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Camille O’Sullivan as Édith Piaf in the Gate Theatre’s production of Piaf. Photo: Agata Stoinska


First produced in 1978, Pam Gems’ Piaf received its Irish Premier at the Gate Theatre this week. You could be forgiven for wondering why. As a play with music, there have been several superior offerings in the intervening years more likely to have wider appeal. Gems’ musical pitstop through the life of Edith Piaf not being universally acclaimed even in its day, despite winning countless awards. Showing what made Piaf into a shambles, it shows little of what made her a star. This being an inelegant, crass, ugly Piaf, lacking the charm and elegance that informs her music. Which might have stolen hearts once upon a time, but is little known beyond her obvious classics today.

Kwaku Fortune, Zara Devlin and Emmanuel Okoye in the Gate Theatre’s production of Piaf. Photo: Agata Stoinska

Less a biography so much as a glossary of incidents, songs carry most of the emotional heft. As Piaf stumbles on stage, a clever transformation brings us back to her youth on the mean streets of Paris where the girl from the gutter dreams of the stars. A Paris which resembles a nostalgic Dublin. Zara Devlin hugely impressive as a young Piaf, and Kate Gilmore as Toine, being two street urchins who could easily pass for bi-lingual fruit dealers on Moore Street. So strong are their exaggerated Dublin accents, they sound like they'd be more at home in Mrs Browns Boys. Like a series of bullet points, selective moments in Piaf’s life come hard and fast and without any depth: spotted singing on the street then given a chance to sing at a Parisian nightclub, her relationship with the Nazis during World War II, her love for a married boxer who dies tragically, her descent into drug and alcohol abuse following a series of car accidents culminating in her untimely death in 1963 at the age of 47. Interspersed are twenty-four songs with varying degrees of connection to the subtleties Gems omits, leaving you to fill in the blanks.

Camille O’Sullivan as Édith Piaf in the Gate Theatre’s production of Piaf. Photo: Agata Stoinska

On paper, Camille O’Sullivan sounds like dream casting as Piaf. An intuitive chanteuse whose irresistible presence, honeyed voice and ability to work an audience has made O’Sullivan one of the best around. Yet this inelegant Piaf, all mad cackles and voracious appetites, with the personality of a rusty razor, feels lopsided, even as O’Sullivan crafts several memorable moments. Wrestling bravely with a script with not enough meat on its textual bones, her singing works hard to carry the weight. Which, at moments, bowls you over, (as does a hugely impressive Devlin), while at others feels like its dragging its warbling heels, straddling that line between performance and impersonation. Catherine Fay’s costumes not helping, conjuring a constantly frumpy femme with the fashion sense of Dinner Ladies; O’Sullivan looking like champagne poured into an old sock. Piaf, at times, resembling Judy Garland in a bad wig, risking being upstaged by Aoife Mulholland’s stylish and commanding Marlene Dietrich. With one song the Veronica Lake styled Mulholland has the audience eating out of the palm of her hand. Unlike Piaf, whose walking wound is all agony and little ecstasy. Less free spirited so much as mean spirited, aside from when supporting new artists like Charles Aznavour.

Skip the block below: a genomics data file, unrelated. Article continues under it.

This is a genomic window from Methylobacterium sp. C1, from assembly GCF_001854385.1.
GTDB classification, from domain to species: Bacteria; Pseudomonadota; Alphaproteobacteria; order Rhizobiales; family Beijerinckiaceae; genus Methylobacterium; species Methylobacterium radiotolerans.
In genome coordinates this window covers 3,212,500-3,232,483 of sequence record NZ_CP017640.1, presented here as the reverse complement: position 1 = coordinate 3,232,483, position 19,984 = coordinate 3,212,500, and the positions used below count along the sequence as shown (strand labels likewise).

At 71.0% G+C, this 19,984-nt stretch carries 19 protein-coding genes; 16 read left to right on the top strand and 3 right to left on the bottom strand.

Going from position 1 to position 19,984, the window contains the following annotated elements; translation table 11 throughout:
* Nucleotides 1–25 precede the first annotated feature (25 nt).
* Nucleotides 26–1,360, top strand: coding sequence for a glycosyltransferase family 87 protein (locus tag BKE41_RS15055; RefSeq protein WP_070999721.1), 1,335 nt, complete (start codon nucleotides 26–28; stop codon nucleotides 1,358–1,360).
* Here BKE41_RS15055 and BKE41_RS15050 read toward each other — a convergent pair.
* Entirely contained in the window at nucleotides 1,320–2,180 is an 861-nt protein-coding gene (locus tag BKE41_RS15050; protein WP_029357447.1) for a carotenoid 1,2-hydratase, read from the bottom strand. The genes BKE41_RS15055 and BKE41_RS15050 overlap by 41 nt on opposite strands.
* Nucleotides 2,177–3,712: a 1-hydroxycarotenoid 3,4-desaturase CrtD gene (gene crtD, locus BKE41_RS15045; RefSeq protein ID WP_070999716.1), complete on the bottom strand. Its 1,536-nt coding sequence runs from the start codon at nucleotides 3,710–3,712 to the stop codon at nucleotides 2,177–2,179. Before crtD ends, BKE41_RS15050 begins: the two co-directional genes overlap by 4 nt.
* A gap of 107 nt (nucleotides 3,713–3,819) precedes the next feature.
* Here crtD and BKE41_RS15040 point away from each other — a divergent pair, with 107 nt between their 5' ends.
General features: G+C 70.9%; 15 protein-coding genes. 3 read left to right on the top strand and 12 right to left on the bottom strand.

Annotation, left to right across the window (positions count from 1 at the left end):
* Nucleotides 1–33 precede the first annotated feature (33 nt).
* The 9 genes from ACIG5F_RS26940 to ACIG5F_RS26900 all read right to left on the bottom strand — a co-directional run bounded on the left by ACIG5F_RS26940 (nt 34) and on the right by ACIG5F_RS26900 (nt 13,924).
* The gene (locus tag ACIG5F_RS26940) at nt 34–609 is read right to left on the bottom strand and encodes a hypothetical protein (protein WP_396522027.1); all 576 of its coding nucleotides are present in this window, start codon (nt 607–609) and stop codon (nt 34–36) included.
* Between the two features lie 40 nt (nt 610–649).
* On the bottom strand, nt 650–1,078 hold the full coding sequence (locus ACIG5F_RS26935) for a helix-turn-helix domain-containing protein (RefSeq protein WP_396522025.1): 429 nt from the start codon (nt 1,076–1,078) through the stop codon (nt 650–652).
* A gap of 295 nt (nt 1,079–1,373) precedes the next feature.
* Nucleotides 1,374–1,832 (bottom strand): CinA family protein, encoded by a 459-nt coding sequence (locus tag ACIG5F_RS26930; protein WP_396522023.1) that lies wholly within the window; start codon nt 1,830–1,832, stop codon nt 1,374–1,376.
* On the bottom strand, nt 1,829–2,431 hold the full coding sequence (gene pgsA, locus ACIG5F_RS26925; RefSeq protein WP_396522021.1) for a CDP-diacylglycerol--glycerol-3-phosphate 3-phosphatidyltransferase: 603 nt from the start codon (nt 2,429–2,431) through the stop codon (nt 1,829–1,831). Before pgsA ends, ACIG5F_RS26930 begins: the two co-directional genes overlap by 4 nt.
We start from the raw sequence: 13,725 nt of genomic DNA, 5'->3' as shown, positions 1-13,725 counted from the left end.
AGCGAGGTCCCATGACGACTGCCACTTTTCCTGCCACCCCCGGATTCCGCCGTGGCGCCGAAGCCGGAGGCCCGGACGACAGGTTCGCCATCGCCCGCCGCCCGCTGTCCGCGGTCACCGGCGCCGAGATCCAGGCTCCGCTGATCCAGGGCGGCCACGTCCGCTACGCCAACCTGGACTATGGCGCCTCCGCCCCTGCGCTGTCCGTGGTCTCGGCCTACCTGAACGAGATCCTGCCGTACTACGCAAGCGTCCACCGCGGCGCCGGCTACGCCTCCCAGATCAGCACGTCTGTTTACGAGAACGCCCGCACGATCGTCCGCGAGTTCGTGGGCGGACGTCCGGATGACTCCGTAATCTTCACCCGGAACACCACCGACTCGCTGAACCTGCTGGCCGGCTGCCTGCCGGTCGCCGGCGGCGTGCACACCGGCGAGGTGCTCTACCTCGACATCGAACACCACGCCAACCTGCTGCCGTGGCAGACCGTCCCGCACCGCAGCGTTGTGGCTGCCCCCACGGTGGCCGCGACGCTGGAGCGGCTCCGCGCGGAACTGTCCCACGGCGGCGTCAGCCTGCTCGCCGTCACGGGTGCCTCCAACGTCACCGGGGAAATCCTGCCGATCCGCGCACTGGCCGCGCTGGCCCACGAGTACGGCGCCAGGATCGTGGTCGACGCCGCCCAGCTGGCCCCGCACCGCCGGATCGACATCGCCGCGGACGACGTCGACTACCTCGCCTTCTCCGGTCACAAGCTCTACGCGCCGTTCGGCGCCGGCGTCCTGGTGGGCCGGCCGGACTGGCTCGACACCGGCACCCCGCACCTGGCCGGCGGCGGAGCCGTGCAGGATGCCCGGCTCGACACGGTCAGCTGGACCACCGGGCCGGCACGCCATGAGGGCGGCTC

Aoife Mulholland as Marlene Dietrich in the Gate Theatre’s production of Piaf. Photo: Agata Stoinska

Technically, Piaf is a visual treat. Staging by director Des Kennedy a whirling dervish in which transitions look magical. Sabine Dargent’s constantly shifting design and Sinéad McKenna’s lights being utterly glorious. If Sinead Diskin’s sound design tries to fill in too many narrative blanks, arrangements and original compositions by Feargal Murray prove more successful. Rounding out a committed cast, many doubling and tripling up, Phelim Drew, Kwaku Fortune, Rory Nolan, Emmanuel Okoye, Ash Rizi and Darragh Shannon bring lots of the good stuff, with Fortune and Shannon being of particular note.

Camille O’Sullivan as Édith Piaf in the Gate Theatre’s production of Piaf. Photo: Agata Stoinska

With its dark, adult themes, Piaf makes for curious seasonal fare at The Gate. Piaf might have been a loudmouth, assertive woman with a taste for crassness, but in Gems’ play that’s all she is. Striving for a Disney-like grimness, its Non, je ne regrette rien reduced to a French My Way, Piaf trades in song as sentiment but lacks the singers charm and elegance. Piaf aficionados will find much to love and hate, given Marion Cotillard’s 2007 biopic, La Vie en Rose, did a far superior job with the same subject matter. The inaugural production of Artistic Director Róisín McBrinn and Executive Director Colm O’Callaghan Piaf seems less to make a statement about what’s to come at The Gate so much as a testing of the waters. Leaving theatre lovers with much to be hopeful for. It might not all land, but Piaf looks stunning in waters that feel uncharted. Always a good place to start.

Piaf, by Pam Gems, presented by The Gate Theatre, runs at The Gate Theatre until January 28th

For more information, visit The Gate Theatre


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